This is the beginning of a whole new chapter of what Baptism will mean.

This is no ordinary thing. This is God acknowledging Jesus to be God's son, acknowledging God's very own presence on earth.

This is God coming to humanity in a way we have never experienced before. This is God sending the Holy Spirit. This is God becoming loose in the world... or at least this is the point Mark is trying to make.

Mark is very concerned with connecting the story of Jesus to the story of Israel. In ancient times, continuity was credibility. Thus, a main theme of Mark is the fulfillment of the Hebrew Scriptures with the coming of Jesus the Christ. In this particular passage that we just heard Mark is likely referring to Isaiah 64.

Isaiah 64 desperately cries to Yahweh, O that you would tear open the heavens and come down, to make your name known, so nations might tremble at your presence! Show yourself to us God, do not remain silent up there in the heavens, tear them open! Say something God... come to us God... be near us God.

And if we take a look at the Greek in this passage from Mark, we see that the gospel writer uses a violent word to describe what happens to the Heavens: "schizomenos," a word meaning torn or ripped, identical to the word’s meaning in Isaiah 64.

Mark is the only gospel writer to use this word; all the other accounts say the heavens 'opened,' but Mark uses the word 'torn' to connect this story as an answer to Israel's plea for God's presence. Mark is making a statement that Jesus is God's presence on earth.

Mark also happens to use this verb one more time at the very end of his gospel when the temple curtain is torn apart the moment Jesus breathes his last.

In this way, Mark is framing the story &mdashp the tearing of the heavens and the tearing of the temple illustrates that God is accessible in a new way like never before! God is not confined in the temple or in the heavens. God is with us in Jesus Christ, God's own beloved Son.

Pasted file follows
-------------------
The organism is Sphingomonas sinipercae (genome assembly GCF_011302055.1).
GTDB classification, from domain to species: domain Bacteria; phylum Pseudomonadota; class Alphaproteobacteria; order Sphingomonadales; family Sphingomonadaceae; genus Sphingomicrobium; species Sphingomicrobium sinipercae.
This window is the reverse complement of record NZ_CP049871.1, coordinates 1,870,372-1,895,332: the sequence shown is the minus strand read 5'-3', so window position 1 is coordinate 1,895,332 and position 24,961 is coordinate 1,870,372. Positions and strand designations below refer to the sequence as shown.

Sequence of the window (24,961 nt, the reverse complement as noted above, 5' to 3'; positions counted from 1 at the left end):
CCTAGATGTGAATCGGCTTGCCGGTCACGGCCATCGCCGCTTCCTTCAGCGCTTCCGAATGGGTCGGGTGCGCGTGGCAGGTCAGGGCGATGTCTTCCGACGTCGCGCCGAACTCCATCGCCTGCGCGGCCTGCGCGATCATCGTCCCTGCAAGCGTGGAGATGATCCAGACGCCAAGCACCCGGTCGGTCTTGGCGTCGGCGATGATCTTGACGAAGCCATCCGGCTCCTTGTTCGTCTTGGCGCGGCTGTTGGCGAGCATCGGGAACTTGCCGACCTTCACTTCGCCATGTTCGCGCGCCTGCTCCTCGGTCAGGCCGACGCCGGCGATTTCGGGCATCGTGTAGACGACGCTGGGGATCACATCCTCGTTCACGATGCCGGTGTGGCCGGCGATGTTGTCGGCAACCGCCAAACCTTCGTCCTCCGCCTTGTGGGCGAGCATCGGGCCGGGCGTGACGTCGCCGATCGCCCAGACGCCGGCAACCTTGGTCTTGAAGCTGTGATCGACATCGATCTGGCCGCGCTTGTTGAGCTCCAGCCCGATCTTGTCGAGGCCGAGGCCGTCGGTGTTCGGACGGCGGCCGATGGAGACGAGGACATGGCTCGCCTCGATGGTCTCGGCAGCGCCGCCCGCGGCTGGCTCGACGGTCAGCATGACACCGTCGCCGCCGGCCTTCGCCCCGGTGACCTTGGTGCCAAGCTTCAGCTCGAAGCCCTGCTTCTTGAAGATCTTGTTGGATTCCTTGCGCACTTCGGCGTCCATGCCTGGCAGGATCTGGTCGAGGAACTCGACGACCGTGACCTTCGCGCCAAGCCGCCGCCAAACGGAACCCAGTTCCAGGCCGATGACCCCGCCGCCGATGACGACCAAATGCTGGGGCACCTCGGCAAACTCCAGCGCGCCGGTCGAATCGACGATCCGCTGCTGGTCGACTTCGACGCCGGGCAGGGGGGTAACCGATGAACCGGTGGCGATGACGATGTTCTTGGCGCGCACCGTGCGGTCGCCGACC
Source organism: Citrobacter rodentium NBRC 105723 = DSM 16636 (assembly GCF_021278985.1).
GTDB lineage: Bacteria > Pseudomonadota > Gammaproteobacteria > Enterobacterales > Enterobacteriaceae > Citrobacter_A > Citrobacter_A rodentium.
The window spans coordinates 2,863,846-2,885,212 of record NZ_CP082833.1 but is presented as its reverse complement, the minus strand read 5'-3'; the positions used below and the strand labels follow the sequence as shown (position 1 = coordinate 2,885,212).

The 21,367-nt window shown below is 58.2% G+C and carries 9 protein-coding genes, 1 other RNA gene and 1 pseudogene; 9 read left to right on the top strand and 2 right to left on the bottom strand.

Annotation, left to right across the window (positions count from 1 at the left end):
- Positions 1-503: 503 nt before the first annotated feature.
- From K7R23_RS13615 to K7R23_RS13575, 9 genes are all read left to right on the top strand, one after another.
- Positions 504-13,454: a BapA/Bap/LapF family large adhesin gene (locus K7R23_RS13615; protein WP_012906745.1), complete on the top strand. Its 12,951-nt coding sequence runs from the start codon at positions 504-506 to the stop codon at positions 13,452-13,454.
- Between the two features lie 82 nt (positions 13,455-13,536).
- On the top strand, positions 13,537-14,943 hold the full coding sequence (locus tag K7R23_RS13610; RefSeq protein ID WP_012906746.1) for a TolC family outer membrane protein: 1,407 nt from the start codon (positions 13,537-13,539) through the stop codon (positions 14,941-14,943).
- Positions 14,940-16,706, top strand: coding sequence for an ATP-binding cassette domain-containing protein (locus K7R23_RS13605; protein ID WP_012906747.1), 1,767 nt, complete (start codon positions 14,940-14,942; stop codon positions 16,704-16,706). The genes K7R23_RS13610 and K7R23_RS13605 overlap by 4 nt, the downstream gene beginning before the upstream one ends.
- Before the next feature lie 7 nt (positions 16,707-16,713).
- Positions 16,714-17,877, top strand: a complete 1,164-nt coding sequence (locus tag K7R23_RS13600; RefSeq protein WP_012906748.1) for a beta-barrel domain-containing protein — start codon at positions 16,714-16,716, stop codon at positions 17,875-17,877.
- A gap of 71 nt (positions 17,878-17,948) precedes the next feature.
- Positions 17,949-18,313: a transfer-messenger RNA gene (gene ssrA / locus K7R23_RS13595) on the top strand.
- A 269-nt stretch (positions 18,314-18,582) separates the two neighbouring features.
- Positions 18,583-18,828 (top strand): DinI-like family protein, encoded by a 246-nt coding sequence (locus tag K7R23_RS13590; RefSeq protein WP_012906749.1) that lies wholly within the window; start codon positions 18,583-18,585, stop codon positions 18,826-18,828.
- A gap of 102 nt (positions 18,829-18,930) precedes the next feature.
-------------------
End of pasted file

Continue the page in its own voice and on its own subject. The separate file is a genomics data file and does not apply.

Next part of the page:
There is no birth narrative in Mark, it is here in this baptismal event that God tears open the heavens, and comes down, and anoints Jesus with the Holy Spirit, and is loose in the world.

And after Jesus' crucifixion when he has taken his last breath, when the temple has been torn, when Jesus is dead and buried and all seems to be hope lost, God is still loose in the world.

And hundreds of years later, through war and famine and disease and destruction, God is loose in the world.

And even now, in the midst of terrorist attacks and widespread injustice, God is still loose in the world.

In Baptism, we become anointed with the Spirit just as Jesus is anointed with the Spirit.

We become adopted as children of God, we become a part of Christ's body, we participate in Christ's death and resurrection, we are given new birth, we have the forgiveness of sins, we become members of the church universal, we are made righteous before God because of Jesus, and with the gift of the Holy Spirit we become an important part of God being loose in the world.

God uses ordinary things in life to do extraordinary things. Baptism is one of those examples: it's not the water itself, but God's word and God's promises and God's action with the water.

The extraordinary thing about baptism is God coming to us in it.

In Jesus' baptism, Jesus is named and claimed as God's son and sent out with the Spirit to be God's presence in the world.

In our baptisms, we too are named and claimed as God's children. We too are anointed with the Holy Spirit. We too are named beloved and sent out for the life of the world.

Amen.